God came to Abram with a promise. Abram was 75 and childless. He had lived his life in Haran and God came to him and told Abram that he would do the impossible. He said first that Abram must leave the home he had known and his family behind and go somewhere else. God did not tell Abram where his destination is, he did not even give a general direction. God just said “Go, and I will tell you when you get there.”
We are familiar with this story, so it is easy to forget what a preposterous thing God was asking of Abram. If God came to you and said, “I want you to pack up and go someplace. Sell your house and get a moving van. Get on the highway and I will let you know where you are going when you get there.” I think you would have some questions before you just decided to say yes.
Then God told him that Abram and his descendents will be a great nation. If it were me, I think I would be looking around wondering where these descendents were going to come from. 75 is not an ideal age for fertility. Yes, there was still a chance that he could father a child, it happens, but tough to think that if it had not happened yet that it was going to happen at all.
Not only that, but God told Abram that he would bless him so much that Abram would become a common example of blessing everywhere. In fact people would bless each other by his name. “May you be as blessed as Abram!” “The fortune of Abram to you!” “May you have descendents like Abram!” Can you imagine having your name as a byword for blessing? Instead of being richer than Midas, people might say “As blessed as Billy.” Or instead of as wise as Solomon, “As fortunate as Gary.”
God came to Abram claiming an impossible future for him. And the amazing thing in this story is that Abram went. He packed up and headed out. I wonder if he had a clue where he should go, North, South, East or West; but he ended up in Canaan. He set up camp and God appeared to him somehow and told him that this was it. Abram’s descendants would occupy this land. Abram made an altar there, but he didn’t stick around. He continued in a nomadic pattern, making his way through the land until he was in the Negev, a desert place.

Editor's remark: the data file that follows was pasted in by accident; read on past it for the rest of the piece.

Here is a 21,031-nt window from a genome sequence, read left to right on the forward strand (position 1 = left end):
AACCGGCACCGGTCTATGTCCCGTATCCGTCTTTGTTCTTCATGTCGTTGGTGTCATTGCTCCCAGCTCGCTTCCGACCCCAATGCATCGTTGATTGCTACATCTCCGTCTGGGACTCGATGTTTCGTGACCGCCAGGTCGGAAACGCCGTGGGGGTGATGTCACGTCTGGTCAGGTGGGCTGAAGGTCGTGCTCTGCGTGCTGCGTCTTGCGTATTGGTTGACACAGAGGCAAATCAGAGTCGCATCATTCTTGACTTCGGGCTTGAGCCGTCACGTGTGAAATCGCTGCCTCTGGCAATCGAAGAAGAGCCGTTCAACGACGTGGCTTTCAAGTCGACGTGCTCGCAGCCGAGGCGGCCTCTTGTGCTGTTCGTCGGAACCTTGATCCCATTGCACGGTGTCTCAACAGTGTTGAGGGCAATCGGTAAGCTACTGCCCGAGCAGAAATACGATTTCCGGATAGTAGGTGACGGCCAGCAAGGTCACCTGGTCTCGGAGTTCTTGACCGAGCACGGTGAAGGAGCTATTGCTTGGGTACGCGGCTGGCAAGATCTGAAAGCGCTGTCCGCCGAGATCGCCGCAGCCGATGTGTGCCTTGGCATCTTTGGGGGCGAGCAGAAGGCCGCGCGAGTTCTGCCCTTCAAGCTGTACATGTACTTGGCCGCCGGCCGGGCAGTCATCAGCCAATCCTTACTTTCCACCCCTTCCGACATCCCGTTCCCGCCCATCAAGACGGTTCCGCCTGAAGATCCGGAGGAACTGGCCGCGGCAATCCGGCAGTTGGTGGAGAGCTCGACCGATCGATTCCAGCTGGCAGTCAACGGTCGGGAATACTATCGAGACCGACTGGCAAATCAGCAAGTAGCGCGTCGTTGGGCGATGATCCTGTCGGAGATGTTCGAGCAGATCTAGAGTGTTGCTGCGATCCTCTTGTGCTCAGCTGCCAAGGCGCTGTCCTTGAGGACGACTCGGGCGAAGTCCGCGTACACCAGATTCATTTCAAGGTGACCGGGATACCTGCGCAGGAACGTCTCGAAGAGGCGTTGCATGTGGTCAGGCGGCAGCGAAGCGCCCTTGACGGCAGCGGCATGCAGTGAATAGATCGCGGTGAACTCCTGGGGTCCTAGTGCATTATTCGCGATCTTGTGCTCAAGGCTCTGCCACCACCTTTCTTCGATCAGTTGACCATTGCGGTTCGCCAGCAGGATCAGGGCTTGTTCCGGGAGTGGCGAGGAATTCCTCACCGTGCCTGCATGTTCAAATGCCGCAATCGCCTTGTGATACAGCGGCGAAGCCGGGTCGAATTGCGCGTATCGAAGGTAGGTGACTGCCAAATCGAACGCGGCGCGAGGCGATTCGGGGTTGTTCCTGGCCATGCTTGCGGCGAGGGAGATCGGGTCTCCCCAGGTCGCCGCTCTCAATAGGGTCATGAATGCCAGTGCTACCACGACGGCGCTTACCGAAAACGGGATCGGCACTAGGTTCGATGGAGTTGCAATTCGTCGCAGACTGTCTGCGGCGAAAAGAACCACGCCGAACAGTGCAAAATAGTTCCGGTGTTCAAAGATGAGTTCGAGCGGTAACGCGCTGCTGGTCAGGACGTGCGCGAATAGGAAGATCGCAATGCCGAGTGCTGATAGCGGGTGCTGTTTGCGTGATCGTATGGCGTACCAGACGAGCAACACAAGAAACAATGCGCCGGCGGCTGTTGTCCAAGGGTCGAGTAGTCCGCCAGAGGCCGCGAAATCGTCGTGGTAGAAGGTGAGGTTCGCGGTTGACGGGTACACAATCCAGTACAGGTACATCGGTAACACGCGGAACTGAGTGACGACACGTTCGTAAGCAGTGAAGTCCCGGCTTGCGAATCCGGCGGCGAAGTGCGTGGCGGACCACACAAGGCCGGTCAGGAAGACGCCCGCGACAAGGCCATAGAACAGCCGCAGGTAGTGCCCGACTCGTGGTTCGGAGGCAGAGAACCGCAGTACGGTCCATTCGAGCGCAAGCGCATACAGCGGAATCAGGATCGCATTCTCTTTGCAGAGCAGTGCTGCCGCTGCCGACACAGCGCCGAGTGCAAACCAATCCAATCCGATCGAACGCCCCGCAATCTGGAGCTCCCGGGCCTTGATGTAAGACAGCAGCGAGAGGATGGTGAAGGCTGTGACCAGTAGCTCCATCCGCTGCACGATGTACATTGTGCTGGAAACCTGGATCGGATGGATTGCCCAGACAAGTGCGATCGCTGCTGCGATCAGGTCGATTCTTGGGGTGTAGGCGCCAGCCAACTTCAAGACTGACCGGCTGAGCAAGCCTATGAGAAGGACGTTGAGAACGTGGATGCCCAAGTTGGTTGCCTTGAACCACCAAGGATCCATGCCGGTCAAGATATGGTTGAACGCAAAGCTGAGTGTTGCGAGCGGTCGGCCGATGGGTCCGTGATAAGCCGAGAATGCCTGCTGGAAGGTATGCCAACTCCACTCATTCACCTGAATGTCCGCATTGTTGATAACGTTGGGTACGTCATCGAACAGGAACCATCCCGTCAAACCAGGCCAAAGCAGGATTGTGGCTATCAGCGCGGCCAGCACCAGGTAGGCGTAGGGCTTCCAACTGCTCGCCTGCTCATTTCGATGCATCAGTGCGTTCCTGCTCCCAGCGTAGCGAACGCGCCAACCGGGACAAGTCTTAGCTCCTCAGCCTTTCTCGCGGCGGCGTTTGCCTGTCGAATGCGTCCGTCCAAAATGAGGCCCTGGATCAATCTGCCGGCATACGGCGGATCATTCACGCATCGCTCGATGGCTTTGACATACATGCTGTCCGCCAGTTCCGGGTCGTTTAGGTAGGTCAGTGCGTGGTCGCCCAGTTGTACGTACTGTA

Whenever God appears in scripture giving promises, he often requires a leap of faith. He told Abram to leave and then he would show him where he was to go and then he would make him a great nation and then he would bless him beyond measure. Each step was dependent on the last. God would not reverse the order of events giving Abram the blessings then the descendents then the land and then ask Abram to go. No, Abram had to step out of his comfort zone. He had to step out in faith trusting that however improbable the promise that this was God and he could be relied on to keep his word.
I believe God is calling each of us to follow him in the same way. We don’t initially know what to expect, but God has invited us on an adventure. He says he has a plan for your life and that if you follow him, he will make it clear. Maybe what you think God has shown you for a future looks impossible. Maybe you aren’t sure at all what he has planned. Maybe like Abram he simply whispers to you “I’ll show you when we get there.” Regardless of where he is calling, we must follow if we want to see how the story ends. Sure, we could stay where we are comfortable. The choice is always up to you.
We are going to be following Abram over the next few weeks studying his story and looking at how we pass through similar times of trust and obedience as well as times of panic and disobedience. Through it all I want to invite you to examine the journey you are on with God. Seek his face. Ask him to show you where he wants you to go next on this adventure. Repent of the times, like Abram you choose to go your own way. And commit to follow wherever the Lord takes you, no matter how impossible the destination seems. He is God, after-all, and if he tells you he has a plan you can trust that as you walk in obedience he will bring it all to pass at just the right time.